Fertilizing Your Lawn: The Do's and Dont's

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Keeping your lawn healthy is important. Not only does a healthy lawn look good, but it also helps protect your home from pests and weeds. Fertilizing your lawn is one of the best things you can do to keep it looking lush and green. In this blog post, we’ll teach you how to fertilize your lawn and give you some important tips on how to keep it looking great.

What is Lawn Fertilization and Why is it Important?

Lawn fertilizer feeds your grass and is applied to provide the nutrients needed in order for your lawn to be happy and healthy. Fertilizers always contain three main ingredients in this order on the label: nitrogen, phosphorus, and potassium (N-P-K). These three components are the most essential nutrients for any kind of lawn grass. Applying lawn fertilizer promotes healthy grass growth because it replaces the nutrients that naturally deplete from the soil over time. Lawn fertilization is important because it helps your lawn grow greener, lusher, stronger, and more resistant to bugs and diseases. Lawn fertilizer should be applied according to the manufacturer’s directions and should usually be done three to four times per year depending on your goals and what your lawn needs. Whether you get liquid or granular fertilizer, make sure to apply the fertilizer as evenly as possible to ensure fast, even growth.

Types of Fertilizer and What Each One Does

Fertilizer comes in several different types and formulas, but they all have one common goal: to deliver nutrients to plants. Nitrogen-rich fertilizers are one of the most common types of fertilizer, and they can be either organic or synthetic. Nitrogen is essential for healthy, leafy growth, and it helps to promote that vibrant green color we all know and love. Phosphate or phosphorus-rich fertilizers are another common type of fertilizer, and they are often used to encourage blooming/flowering and strong, healthy root growth. Like nitrogen, phosphate can be either organic or synthetic. Potassium-rich fertilizers are another type of fertilizer that is commonly used to promote the overall health of your lawn. Potassium is essential for water retention and disease resistance.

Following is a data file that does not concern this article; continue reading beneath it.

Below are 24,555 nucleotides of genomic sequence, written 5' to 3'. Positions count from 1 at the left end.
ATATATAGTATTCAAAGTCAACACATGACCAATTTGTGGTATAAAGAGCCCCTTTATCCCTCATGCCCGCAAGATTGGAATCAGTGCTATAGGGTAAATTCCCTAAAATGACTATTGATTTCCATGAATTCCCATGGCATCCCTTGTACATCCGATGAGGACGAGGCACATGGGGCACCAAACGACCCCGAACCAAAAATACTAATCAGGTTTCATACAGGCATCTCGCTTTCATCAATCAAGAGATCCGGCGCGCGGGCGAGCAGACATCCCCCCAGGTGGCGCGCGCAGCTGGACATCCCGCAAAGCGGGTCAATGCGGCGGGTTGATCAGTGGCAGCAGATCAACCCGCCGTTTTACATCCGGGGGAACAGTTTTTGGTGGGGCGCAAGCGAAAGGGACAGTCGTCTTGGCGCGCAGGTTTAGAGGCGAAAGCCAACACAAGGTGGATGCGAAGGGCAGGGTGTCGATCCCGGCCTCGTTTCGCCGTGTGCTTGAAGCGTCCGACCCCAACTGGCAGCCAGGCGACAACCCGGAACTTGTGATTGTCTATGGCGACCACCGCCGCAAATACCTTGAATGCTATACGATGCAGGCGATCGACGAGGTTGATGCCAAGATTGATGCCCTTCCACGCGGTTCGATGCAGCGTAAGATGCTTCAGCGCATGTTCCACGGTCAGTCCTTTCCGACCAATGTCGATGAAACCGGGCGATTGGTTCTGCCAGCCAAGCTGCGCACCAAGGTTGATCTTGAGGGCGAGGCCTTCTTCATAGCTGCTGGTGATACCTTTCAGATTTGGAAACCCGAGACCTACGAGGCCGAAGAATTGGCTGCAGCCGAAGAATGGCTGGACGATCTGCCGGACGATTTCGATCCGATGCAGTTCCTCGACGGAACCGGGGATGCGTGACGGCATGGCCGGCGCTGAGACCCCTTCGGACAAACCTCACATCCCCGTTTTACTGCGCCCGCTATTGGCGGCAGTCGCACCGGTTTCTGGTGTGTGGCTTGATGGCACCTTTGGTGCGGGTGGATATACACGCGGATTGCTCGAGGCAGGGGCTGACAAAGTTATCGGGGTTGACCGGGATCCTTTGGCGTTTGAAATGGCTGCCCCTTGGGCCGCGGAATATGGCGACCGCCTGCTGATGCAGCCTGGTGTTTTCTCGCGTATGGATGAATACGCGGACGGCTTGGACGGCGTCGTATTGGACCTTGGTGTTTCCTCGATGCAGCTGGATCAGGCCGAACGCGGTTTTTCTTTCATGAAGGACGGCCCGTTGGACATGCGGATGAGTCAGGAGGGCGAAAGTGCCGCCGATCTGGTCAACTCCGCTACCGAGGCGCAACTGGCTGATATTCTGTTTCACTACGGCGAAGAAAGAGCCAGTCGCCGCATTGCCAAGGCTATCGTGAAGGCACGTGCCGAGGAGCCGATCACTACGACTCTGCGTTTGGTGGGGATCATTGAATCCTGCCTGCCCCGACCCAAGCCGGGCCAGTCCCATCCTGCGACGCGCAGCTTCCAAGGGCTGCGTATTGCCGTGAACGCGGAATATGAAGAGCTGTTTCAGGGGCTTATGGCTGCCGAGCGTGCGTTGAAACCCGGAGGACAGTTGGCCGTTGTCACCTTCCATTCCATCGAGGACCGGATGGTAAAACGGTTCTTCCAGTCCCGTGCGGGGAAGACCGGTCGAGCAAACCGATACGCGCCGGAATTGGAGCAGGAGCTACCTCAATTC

All three of these fertilizer ingredients are important for healthy lawn growth. You should choose your fertilizer based on what your lawn needs which differs based on your geographic location, grass type, and soil properties. When looking for fertilizer, remember to check the N-P-K label for the nitrogen, phosphorus, and potassium content. This label tells you the percentage of those three ingredients by weight, with the most common all-purpose fertilizer being a 10-10-10. This means the fertilizer has 10% nitrogen, 10% phosphorus, and 10% potassium, with the remaining ingredients being other nutrients and fillers. An easy way to remember the N-P-K content order is the “up, down and all-around” method. On the label, the first number promotes rapid growth (up), the second number promotes root development (down) and the third number promotes overall grass health (all around).

When to Fertilize Your Lawn – Spring, Summer, and Early Fall

When it comes to fertilizing your lawn, the timing is everything. Of course, the other important factors to consider are the type of grass you have and what kind of fertilizer you choose to use. The type of fertilizer you use, organic, synthetic, slow-release, or instant, will play a significant role in when you should fertilize your lawn.